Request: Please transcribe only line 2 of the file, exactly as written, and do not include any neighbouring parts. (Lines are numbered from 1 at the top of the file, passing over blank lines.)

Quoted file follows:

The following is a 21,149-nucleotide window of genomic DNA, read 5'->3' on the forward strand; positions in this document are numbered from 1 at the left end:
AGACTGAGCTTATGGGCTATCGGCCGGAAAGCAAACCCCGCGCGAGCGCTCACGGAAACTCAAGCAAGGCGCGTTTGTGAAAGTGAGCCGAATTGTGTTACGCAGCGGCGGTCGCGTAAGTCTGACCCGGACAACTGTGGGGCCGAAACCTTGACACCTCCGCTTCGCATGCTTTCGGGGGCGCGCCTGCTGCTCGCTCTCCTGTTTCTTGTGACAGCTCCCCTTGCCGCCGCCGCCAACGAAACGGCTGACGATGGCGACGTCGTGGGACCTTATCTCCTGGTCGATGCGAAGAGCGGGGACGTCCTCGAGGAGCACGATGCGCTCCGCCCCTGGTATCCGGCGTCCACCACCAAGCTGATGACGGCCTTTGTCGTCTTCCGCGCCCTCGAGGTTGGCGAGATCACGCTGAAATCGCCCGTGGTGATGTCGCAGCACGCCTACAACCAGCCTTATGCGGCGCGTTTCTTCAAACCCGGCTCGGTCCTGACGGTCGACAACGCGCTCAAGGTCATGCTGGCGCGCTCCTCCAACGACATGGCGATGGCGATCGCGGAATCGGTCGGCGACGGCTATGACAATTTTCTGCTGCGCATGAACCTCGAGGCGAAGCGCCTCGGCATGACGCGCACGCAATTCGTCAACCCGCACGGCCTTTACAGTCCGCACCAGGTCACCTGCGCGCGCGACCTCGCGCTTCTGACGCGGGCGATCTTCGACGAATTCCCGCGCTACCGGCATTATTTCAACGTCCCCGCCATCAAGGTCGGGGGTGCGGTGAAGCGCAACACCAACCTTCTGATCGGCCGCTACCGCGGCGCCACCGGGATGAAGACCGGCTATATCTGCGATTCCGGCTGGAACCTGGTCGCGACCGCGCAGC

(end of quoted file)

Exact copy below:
AGACTGAGCTTATGGGCTATCGGCCGGAAAGCAAACCCCGCGCGAGCGCTCACGGAAACTCAAGCAAGGCGCGTTTGTGAAAGTGAGCCGAATTGTGTTACGCAGCGGCGGTCGCGTAAGTCTGACCCGGACAACTGTGGGGCCGAAACCTTGACACCTCCGCTTCGCATGCTTTCGGGGGCGCGCCTGCTGCTCGCTCTCCTGTTTCTTGTGACAGCTCCCCTTGCCGCCGCCGCCAACGAAACGGCTGACGATGGCGACGTCGTGGGACCTTATCTCCTGGTCGATGCGAAGAGCGGGGACGTCCTCGAGGAGCACGATGCGCTCCGCCCCTGGTATCCGGCGTCCACCACCAAGCTGATGACGGCCTTTGTCGTCTTCCGCGCCCTCGAGGTTGGCGAGATCACGCTGAAATCGCCCGTGGTGATGTCGCAGCACGCCTACAACCAGCCTTATGCGGCGCGTTTCTTCAAACCCGGCTCGGTCCTGACGGTCGACAACGCGCTCAAGGTCATGCTGGCGCGCTCCTCCAACGACATGGCGATGGCGATCGCGGAATCGGTCGGCGACGGCTATGACAATTTTCTGCTGCGCATGAACCTCGAGGCGAAGCGCCTCGGCATGACGCGCACGCAATTCGTCAACCCGCACGGCCTTTACAGTCCGCACCAGGTCACCTGCGCGCGCGACCTCGCGCTTCTGACGCGGGCGATCTTCGACGAATTCCCGCGCTACCGGCATTATTTCAACGTCCCCGCCATCAAGGTCGGGGGTGCGGTGAAGCGCAACACCAACCTTCTGATCGGCCGCTACCGCGGCGCCACCGGGATGAAGACCGGCTATATCTGCGATTCCGGCTGGAACCTGGTCGCGACCGCGCAGC